Today we take a look at how Asos is turning its fortunes around by revamping its marketplace technology stack. This is an extract from our RetailX 2023 Global Fashion Sector Report which you can download here.
Founded in 2000 in Bristol in the UK, Asos pioneered online fashion retail, targeting young, web-savvy adults with affordable online fast fashion. As a result, when the pandemic struck, it was well placed to service the switch to online shopping – and its revenues show just how that worked. The company has tracked upwards at a rapid pace since 2019, growing by 22% in 2020 and a further 18% in 2021.
Now selling more than 850 brands, including its own-label items, Asos has morphed into a quasi-marketplace for fashion, selling and shipping to 196 countries globally.
However, it is starting to face growing competition. Where it made gains in lockdown, many other fashion retailers are starting to catch up, having had almost two years to reinvigorate their online services. This can be seen in its shrinking web traffic across the analysis period, falling 18% in 2022.
In response, Asos purchased the Topshop, Topman and Miss Selfridge brands from the collapsed Arcadia group in 2021, as well as buying the Topshop flagship store on London’s Oxford Street to create a physical retail presence. Sales of Topshop brands on the Asos platform grew by more than 200% year-on-year, with the fastest growth in the UK, Germany and the US.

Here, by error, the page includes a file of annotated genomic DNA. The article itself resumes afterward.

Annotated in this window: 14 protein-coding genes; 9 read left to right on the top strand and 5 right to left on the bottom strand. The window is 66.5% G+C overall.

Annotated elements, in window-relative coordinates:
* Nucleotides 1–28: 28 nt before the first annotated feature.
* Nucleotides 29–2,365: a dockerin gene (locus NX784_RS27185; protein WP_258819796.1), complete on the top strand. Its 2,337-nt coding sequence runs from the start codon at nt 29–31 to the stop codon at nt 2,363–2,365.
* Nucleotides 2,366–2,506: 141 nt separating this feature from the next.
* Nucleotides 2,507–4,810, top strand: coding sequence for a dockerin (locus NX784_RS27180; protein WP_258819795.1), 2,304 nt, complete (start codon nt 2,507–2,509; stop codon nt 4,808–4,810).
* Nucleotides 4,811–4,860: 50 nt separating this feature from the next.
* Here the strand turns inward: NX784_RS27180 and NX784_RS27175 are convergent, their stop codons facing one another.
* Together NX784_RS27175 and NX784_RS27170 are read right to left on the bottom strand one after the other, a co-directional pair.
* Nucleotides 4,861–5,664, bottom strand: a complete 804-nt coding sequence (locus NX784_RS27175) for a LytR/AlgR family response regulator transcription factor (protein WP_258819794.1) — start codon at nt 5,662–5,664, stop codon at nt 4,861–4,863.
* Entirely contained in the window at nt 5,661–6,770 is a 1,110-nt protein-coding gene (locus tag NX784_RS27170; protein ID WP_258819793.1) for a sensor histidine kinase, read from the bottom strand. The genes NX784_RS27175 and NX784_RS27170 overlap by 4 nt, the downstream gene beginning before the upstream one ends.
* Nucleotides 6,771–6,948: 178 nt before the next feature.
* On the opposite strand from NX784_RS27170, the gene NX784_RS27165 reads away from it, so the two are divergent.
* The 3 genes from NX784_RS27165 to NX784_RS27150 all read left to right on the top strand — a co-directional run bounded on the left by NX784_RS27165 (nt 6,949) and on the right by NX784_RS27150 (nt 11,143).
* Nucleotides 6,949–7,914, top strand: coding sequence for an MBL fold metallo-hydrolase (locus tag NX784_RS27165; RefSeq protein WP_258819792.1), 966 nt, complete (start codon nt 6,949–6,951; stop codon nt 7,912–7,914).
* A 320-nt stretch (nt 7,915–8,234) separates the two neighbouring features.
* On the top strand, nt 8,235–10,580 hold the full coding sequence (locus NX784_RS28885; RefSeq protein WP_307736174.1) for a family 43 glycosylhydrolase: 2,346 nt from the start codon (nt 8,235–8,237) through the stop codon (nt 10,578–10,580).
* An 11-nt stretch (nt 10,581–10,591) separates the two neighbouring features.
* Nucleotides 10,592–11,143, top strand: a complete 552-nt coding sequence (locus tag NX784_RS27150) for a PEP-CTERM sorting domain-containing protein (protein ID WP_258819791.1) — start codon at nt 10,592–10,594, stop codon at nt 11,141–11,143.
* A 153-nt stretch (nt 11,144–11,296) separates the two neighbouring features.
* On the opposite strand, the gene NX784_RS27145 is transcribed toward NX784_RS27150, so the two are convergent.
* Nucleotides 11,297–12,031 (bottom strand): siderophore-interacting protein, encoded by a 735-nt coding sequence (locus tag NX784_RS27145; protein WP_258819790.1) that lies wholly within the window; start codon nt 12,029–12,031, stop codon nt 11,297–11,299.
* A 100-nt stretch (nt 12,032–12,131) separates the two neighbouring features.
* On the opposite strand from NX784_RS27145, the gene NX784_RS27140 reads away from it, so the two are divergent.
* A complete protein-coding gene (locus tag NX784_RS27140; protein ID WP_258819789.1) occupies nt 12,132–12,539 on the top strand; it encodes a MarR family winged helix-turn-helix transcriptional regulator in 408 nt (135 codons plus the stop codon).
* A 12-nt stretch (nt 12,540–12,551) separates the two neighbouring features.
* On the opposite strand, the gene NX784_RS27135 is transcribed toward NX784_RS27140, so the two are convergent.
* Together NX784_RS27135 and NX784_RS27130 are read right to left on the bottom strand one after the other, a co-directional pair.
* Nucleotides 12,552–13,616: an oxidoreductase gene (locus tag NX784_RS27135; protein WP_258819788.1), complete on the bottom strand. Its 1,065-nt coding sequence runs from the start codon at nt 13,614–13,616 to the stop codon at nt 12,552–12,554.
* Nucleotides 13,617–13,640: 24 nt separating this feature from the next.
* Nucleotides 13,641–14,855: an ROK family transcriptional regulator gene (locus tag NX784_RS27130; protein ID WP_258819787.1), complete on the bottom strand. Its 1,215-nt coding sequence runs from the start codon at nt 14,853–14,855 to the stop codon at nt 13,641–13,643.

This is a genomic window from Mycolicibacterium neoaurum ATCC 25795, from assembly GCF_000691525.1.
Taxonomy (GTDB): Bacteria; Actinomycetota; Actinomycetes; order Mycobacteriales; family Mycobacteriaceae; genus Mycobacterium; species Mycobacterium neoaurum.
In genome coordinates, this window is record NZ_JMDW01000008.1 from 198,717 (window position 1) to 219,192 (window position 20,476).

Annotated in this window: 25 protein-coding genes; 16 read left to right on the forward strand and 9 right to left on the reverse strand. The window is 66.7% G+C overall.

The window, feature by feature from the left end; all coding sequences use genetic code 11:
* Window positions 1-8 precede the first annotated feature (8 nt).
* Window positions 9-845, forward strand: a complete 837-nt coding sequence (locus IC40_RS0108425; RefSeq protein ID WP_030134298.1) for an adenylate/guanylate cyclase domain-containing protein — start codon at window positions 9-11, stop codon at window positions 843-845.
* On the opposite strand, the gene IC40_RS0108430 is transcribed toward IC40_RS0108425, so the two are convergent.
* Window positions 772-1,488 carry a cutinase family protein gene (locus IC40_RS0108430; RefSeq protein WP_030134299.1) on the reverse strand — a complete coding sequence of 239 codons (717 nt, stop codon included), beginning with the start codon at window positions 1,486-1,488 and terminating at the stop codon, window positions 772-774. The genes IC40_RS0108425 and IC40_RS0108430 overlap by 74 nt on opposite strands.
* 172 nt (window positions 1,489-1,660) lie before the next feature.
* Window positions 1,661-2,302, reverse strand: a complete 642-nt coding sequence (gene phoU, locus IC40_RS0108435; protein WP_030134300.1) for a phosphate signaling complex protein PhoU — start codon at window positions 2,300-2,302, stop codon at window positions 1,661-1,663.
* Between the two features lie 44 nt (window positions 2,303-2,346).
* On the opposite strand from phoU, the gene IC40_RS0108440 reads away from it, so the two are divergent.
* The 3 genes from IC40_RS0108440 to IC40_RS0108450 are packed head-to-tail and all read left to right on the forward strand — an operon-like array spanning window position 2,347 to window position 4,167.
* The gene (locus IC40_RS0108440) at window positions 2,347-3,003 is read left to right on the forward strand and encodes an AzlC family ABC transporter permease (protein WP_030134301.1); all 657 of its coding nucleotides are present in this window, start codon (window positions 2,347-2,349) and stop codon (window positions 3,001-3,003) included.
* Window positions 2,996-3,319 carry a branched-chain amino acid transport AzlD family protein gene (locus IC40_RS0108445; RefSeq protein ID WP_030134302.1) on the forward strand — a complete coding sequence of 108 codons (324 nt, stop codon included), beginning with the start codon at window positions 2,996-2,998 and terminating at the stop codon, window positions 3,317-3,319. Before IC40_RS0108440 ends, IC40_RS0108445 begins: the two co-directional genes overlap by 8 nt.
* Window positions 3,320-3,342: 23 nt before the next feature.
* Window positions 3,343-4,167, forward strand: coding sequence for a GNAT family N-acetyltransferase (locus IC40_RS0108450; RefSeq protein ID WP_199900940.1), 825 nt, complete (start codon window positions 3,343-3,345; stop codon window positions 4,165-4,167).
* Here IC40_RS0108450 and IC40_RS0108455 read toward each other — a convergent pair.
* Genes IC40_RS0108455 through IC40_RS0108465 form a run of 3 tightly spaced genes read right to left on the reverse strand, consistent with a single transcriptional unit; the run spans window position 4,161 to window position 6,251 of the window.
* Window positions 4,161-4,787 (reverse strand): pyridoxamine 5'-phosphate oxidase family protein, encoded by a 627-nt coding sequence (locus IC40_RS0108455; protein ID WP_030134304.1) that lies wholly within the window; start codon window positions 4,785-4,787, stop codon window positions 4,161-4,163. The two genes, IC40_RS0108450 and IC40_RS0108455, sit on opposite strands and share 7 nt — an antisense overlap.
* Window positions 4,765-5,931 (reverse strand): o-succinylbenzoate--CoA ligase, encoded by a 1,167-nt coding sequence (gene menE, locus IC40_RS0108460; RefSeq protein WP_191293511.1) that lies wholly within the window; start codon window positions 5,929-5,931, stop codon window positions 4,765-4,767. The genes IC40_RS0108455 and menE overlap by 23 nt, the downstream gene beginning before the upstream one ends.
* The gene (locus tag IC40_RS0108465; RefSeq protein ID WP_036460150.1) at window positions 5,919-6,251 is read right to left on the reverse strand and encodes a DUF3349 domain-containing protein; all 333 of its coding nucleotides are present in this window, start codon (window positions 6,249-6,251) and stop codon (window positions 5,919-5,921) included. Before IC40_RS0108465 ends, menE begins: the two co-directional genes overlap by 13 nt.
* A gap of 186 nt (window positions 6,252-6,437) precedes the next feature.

However, increasing competition and business inefficiencies baked in by the company’s growth saw the company post a £31.9mn pre-tax loss in the year to 31 August 2022, despite sales of almost £4bn.
To address this, the company has turned to revamping its marketplace technology stack and has teamed up with end-of-line luxury fashion marketplace Secret Sales in a bid to right-size its portfolio. It has also rolled out AI to create better targeted offers to customers that will, says the company, “surprise and delight customers with relevant offers”.